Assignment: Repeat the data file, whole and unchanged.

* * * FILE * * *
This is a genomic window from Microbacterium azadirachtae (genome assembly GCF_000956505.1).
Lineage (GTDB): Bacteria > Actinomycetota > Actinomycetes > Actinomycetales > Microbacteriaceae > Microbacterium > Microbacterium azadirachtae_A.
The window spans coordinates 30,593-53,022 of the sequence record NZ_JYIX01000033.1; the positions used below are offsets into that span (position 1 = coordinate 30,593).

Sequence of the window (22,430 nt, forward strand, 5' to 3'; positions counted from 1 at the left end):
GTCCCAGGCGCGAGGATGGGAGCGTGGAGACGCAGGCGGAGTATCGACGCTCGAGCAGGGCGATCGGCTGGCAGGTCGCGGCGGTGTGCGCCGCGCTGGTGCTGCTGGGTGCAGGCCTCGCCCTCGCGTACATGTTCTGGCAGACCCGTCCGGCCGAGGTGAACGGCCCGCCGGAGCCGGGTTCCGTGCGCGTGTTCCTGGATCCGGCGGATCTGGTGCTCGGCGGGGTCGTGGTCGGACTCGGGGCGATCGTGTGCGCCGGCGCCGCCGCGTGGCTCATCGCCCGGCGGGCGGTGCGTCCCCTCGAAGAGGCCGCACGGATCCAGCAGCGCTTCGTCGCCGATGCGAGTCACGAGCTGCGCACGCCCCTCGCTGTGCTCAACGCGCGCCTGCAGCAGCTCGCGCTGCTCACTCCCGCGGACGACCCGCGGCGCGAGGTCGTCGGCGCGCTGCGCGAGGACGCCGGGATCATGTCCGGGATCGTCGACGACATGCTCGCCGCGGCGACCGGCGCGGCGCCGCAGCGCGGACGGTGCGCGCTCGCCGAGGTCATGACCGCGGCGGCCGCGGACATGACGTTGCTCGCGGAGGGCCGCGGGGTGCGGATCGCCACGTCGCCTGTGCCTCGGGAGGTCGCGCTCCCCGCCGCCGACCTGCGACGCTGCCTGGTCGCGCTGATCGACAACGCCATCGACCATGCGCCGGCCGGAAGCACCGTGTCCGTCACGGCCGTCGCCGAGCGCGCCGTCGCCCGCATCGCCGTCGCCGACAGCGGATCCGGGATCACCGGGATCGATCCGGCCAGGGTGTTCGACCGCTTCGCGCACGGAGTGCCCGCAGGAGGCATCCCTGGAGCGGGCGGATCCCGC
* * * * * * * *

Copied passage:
This is a genomic window from Microbacterium azadirachtae (genome assembly GCF_000956505.1).
Lineage (GTDB): Bacteria > Actinomycetota > Actinomycetes > Actinomycetales > Microbacteriaceae > Microbacterium > Microbacterium azadirachtae_A.
The window spans coordinates 30,593-53,022 of the sequence record NZ_JYIX01000033.1; the positions used below are offsets into that span (position 1 = coordinate 30,593).

Sequence of the window (22,430 nt, forward strand, 5' to 3'; positions counted from 1 at the left end):
GTCCCAGGCGCGAGGATGGGAGCGTGGAGACGCAGGCGGAGTATCGACGCTCGAGCAGGGCGATCGGCTGGCAGGTCGCGGCGGTGTGCGCCGCGCTGGTGCTGCTGGGTGCAGGCCTCGCCCTCGCGTACATGTTCTGGCAGACCCGTCCGGCCGAGGTGAACGGCCCGCCGGAGCCGGGTTCCGTGCGCGTGTTCCTGGATCCGGCGGATCTGGTGCTCGGCGGGGTCGTGGTCGGACTCGGGGCGATCGTGTGCGCCGGCGCCGCCGCGTGGCTCATCGCCCGGCGGGCGGTGCGTCCCCTCGAAGAGGCCGCACGGATCCAGCAGCGCTTCGTCGCCGATGCGAGTCACGAGCTGCGCACGCCCCTCGCTGTGCTCAACGCGCGCCTGCAGCAGCTCGCGCTGCTCACTCCCGCGGACGACCCGCGGCGCGAGGTCGTCGGCGCGCTGCGCGAGGACGCCGGGATCATGTCCGGGATCGTCGACGACATGCTCGCCGCGGCGACCGGCGCGGCGCCGCAGCGCGGACGGTGCGCGCTCGCCGAGGTCATGACCGCGGCGGCCGCGGACATGACGTTGCTCGCGGAGGGCCGCGGGGTGCGGATCGCCACGTCGCCTGTGCCTCGGGAGGTCGCGCTCCCCGCCGCCGACCTGCGACGCTGCCTGGTCGCGCTGATCGACAACGCCATCGACCATGCGCCGGCCGGAAGCACCGTGTCCGTCACGGCCGTCGCCGAGCGCGCCGTCGCCCGCATCGCCGTCGCCGACAGCGGATCCGGGATCACCGGGATCGATCCGGCCAGGGTGTTCGACCGCTTCGCGCACGGAGTGCCCGCAGGAGGCATCCCTGGAGCGGGCGGATCCCGC